More Foliage and More Fishing at Moore Reservoir
By Dan Kenney
Early Autumn in New England? It’s a great time to explore some of your favorite fishing spots. As the leaves start to change, I like to head north to check out the fall foliage and, more importantly, go after those FINNED friends of mine.
That was the idea when we planned a trip to Moore Reservoir in New Hampshire, but when it was time to go, the weather wasn‘t quite what it historically is. The recent spate of hurricanes had brought warmer temps, delaying the fall foliage and keeping the water temps high.
Still, this was a trip I’d been look- ing forward to, and who can complain about a 75-degree day in northern New England in Oc- tober!!!
The great thing about our get- away was how it all started—as an invitation from Mark Beauchesne, Advertising & Promotions Coordinator for the New Hamp- shire Fish and Game Department and a guide business owner as well. Mark’s an incredibly knowledgeable guy who I enjoy speak- ing with at sports shows across New England, including the New England Fishing & Outdoor Expo in Boxborough, Massachusetts each January.
The trip began with my camera guy, Chris Goodney, and I driving to Concord, New Hampshire on a Friday night. We enjoyed a delicious meal at the Common Man Restaurant and were able to get a good night’s sleep in preparation for a day of hardcore fishing. The next morning we got up at 5:30 a.m., grabbed some breakfast and drove the rest of the way to meet Mark at Moore Reservoir. If you haven’t done this trip in a while, Route 93 through Franconia Notch and all the ski resorts has some beautiful scenery. There are plenty of lakes and rivers to keep you dreaming about all the fish you can catch!
With temperatures about ten degrees above normal, we knew our goal of bringing in several northern’s wasn’t going to be easy. But Mark had knowledge of the lake and killer electronics, and we were able to grind it out spot after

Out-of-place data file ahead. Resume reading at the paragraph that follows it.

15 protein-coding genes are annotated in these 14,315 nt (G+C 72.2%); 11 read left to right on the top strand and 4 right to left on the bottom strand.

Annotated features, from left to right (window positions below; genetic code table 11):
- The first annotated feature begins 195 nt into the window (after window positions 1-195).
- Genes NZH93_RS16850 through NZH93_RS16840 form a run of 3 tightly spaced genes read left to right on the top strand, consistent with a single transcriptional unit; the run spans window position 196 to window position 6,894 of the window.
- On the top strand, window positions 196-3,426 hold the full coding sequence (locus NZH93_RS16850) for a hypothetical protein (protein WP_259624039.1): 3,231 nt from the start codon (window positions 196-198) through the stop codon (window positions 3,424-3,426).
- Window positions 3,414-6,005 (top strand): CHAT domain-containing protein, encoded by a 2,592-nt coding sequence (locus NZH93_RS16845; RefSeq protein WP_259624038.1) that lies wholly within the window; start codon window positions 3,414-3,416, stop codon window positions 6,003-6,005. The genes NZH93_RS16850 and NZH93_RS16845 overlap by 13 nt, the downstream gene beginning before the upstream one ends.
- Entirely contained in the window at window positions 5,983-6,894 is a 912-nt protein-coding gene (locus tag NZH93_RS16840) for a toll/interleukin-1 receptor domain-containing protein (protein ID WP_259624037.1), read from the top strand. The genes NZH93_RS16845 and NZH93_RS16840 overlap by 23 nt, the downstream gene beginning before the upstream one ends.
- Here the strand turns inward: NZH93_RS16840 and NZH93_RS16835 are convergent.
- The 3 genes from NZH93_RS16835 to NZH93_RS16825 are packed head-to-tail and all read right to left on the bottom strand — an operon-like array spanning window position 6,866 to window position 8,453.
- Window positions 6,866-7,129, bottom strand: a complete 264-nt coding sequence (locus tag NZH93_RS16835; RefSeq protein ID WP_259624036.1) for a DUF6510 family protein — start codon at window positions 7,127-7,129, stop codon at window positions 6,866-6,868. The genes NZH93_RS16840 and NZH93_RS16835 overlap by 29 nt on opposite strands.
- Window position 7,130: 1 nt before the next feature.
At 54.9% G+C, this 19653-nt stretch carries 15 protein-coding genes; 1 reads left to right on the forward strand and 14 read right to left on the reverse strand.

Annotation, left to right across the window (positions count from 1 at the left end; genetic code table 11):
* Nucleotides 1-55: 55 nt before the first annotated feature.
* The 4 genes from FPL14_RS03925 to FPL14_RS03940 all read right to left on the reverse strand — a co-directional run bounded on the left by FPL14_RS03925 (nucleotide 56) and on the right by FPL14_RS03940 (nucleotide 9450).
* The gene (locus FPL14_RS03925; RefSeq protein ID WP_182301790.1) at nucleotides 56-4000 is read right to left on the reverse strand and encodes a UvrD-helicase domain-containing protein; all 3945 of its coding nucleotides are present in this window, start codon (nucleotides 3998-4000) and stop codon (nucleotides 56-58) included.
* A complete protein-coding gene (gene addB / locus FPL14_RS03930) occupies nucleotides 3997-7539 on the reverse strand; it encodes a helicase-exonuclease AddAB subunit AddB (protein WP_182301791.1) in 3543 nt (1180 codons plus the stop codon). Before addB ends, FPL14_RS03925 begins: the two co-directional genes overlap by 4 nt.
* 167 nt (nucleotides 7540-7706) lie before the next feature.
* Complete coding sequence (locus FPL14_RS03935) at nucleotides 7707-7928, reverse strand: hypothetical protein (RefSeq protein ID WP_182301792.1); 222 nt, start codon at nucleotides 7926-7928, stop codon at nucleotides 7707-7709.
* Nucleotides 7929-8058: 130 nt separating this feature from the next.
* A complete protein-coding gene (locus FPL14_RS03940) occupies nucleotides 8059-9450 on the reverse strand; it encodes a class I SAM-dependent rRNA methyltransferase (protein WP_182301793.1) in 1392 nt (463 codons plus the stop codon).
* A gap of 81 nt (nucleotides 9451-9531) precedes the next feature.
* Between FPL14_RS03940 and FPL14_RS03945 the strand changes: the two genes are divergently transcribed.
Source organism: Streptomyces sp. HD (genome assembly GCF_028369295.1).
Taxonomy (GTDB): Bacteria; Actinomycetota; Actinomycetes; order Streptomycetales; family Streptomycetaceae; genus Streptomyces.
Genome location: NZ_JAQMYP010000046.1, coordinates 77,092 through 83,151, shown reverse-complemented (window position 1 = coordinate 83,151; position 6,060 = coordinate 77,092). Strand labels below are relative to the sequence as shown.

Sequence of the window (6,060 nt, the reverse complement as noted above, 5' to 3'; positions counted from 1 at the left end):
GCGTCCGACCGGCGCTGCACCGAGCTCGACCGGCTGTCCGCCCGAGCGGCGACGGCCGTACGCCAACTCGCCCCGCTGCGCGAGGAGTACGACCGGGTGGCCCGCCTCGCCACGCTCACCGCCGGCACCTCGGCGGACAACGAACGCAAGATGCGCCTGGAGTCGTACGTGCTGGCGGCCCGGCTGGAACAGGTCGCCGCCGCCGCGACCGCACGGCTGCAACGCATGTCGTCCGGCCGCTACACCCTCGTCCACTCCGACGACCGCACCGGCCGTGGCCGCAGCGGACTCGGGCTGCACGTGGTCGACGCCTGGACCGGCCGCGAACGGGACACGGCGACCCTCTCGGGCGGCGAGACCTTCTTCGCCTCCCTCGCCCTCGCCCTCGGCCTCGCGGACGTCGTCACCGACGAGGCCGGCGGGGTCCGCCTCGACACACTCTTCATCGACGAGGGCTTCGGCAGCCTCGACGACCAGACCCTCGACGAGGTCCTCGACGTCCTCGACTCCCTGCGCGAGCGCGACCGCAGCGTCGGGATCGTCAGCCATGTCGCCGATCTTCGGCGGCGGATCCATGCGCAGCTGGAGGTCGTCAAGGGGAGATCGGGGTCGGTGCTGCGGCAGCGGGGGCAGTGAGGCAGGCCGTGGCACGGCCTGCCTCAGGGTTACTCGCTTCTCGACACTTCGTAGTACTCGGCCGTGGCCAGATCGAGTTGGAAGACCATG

spot in his new ranger aluminum boat.
We threw everything at them but the kitchen sink: spinnerbaits, topwater, jerkbaits, tubes, jigs, drop shot—you name it. Certainly, the fishing was tougher than expected but it was awe- some to get inside a guide’s head and see what he does on a daily basis. The common ground we shared is being guys who refuse to give up. It’s an attitude of do- ing whatever it takes to figure out where the fish may be, no matter where you’re fishing or what the conditions are. I’ll stay out there for ten hours straight if that’s what it takes!
Fortunately, our persistence paid off. We caught some quality smallmouth bass, which was a ton of fun, even if they were all in the one to three-pound range. But the highlight of the day was locking onto a nine- pound, 31-inch long northern Pike with light spinning tackle and an eight-pound mono, and then fighting her for three strong runs as she kept peeling off drag.
Eventually, I was able to get her boatside as Mark netted her perfectly.
The other great thing about our trip was the awesomeness of Moore Reservoir. Created in 1957 as a byproduct of the Moore Dam, which was built on the Connecticut River, Moore Reservoir is New Hampshire’s fourth largest lake, with 3,500 acres. More importantly, it’s the state’s largest undeveloped lake. Thanks to a unique agreement between the hydro power company, federal and state agencies, conservation groups, and the Connecticut River Joint Commissions, Moore Reservoir is an amazing wildlife habitat featuring clean water and lots of great recreational opportunities. You’ll see zero houses and very light boat traffic.
So if you’re looking for a quick yet fun adventure full of natural beauty and fantastic angling, head to Moore Reservoir this fall…or next!
Until then, God Bless and Go Fish!